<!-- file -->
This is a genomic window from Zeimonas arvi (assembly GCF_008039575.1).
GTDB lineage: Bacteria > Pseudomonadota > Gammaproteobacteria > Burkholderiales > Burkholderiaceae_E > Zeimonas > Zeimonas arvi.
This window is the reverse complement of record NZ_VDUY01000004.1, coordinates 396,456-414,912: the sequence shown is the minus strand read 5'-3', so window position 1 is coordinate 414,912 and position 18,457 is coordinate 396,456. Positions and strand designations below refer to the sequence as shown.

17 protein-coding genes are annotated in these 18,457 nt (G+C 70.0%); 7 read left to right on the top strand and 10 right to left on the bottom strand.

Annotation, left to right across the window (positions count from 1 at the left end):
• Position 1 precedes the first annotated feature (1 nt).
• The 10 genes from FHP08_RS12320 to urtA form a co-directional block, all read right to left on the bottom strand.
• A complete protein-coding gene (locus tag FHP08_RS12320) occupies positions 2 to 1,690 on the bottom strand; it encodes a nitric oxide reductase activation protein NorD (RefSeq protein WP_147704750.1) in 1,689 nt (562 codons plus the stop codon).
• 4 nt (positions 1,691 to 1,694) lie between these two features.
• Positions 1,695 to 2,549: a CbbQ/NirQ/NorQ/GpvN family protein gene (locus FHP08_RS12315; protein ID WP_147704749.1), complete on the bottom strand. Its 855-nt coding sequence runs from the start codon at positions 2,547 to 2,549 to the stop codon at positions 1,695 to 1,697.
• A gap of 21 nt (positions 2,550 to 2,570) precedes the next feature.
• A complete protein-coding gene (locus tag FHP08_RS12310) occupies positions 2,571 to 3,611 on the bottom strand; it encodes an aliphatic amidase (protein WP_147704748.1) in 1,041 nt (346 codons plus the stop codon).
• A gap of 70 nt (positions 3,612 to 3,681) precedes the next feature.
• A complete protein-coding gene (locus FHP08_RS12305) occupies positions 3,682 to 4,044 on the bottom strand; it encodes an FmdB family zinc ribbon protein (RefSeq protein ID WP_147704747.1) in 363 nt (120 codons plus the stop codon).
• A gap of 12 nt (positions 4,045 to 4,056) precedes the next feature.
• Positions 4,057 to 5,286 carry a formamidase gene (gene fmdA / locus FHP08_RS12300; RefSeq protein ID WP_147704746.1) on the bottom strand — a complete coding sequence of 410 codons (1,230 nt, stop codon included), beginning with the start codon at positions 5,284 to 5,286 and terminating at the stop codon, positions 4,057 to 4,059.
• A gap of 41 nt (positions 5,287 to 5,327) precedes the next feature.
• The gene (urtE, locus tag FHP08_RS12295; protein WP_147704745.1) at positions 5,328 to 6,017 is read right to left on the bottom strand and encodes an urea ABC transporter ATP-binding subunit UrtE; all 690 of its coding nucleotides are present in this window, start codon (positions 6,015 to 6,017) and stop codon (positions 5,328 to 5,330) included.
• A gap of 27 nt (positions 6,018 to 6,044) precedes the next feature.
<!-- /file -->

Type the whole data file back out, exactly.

This is a genomic window from Zeimonas arvi (assembly GCF_008039575.1).
GTDB lineage: Bacteria > Pseudomonadota > Gammaproteobacteria > Burkholderiales > Burkholderiaceae_E > Zeimonas > Zeimonas arvi.
This window is the reverse complement of record NZ_VDUY01000004.1, coordinates 396,456-414,912: the sequence shown is the minus strand read 5'-3', so window position 1 is coordinate 414,912 and position 18,457 is coordinate 396,456. Positions and strand designations below refer to the sequence as shown.

17 protein-coding genes are annotated in these 18,457 nt (G+C 70.0%); 7 read left to right on the top strand and 10 right to left on the bottom strand.

Annotation, left to right across the window (positions count from 1 at the left end):
• Position 1 precedes the first annotated feature (1 nt).
• The 10 genes from FHP08_RS12320 to urtA form a co-directional block, all read right to left on the bottom strand.
• A complete protein-coding gene (locus tag FHP08_RS12320) occupies positions 2 to 1,690 on the bottom strand; it encodes a nitric oxide reductase activation protein NorD (RefSeq protein WP_147704750.1) in 1,689 nt (562 codons plus the stop codon).
• 4 nt (positions 1,691 to 1,694) lie between these two features.
• Positions 1,695 to 2,549: a CbbQ/NirQ/NorQ/GpvN family protein gene (locus FHP08_RS12315; protein ID WP_147704749.1), complete on the bottom strand. Its 855-nt coding sequence runs from the start codon at positions 2,547 to 2,549 to the stop codon at positions 1,695 to 1,697.
• A gap of 21 nt (positions 2,550 to 2,570) precedes the next feature.
• A complete protein-coding gene (locus tag FHP08_RS12310) occupies positions 2,571 to 3,611 on the bottom strand; it encodes an aliphatic amidase (protein WP_147704748.1) in 1,041 nt (346 codons plus the stop codon).
• A gap of 70 nt (positions 3,612 to 3,681) precedes the next feature.
• A complete protein-coding gene (locus FHP08_RS12305) occupies positions 3,682 to 4,044 on the bottom strand; it encodes an FmdB family zinc ribbon protein (RefSeq protein ID WP_147704747.1) in 363 nt (120 codons plus the stop codon).
• A gap of 12 nt (positions 4,045 to 4,056) precedes the next feature.
• Positions 4,057 to 5,286 carry a formamidase gene (gene fmdA / locus FHP08_RS12300; RefSeq protein ID WP_147704746.1) on the bottom strand — a complete coding sequence of 410 codons (1,230 nt, stop codon included), beginning with the start codon at positions 5,284 to 5,286 and terminating at the stop codon, positions 4,057 to 4,059.
• A gap of 41 nt (positions 5,287 to 5,327) precedes the next feature.
• The gene (urtE, locus tag FHP08_RS12295; protein WP_147704745.1) at positions 5,328 to 6,017 is read right to left on the bottom strand and encodes an urea ABC transporter ATP-binding subunit UrtE; all 690 of its coding nucleotides are present in this window, start codon (positions 6,015 to 6,017) and stop codon (positions 5,328 to 5,330) included.
• A gap of 27 nt (positions 6,018 to 6,044) precedes the next feature.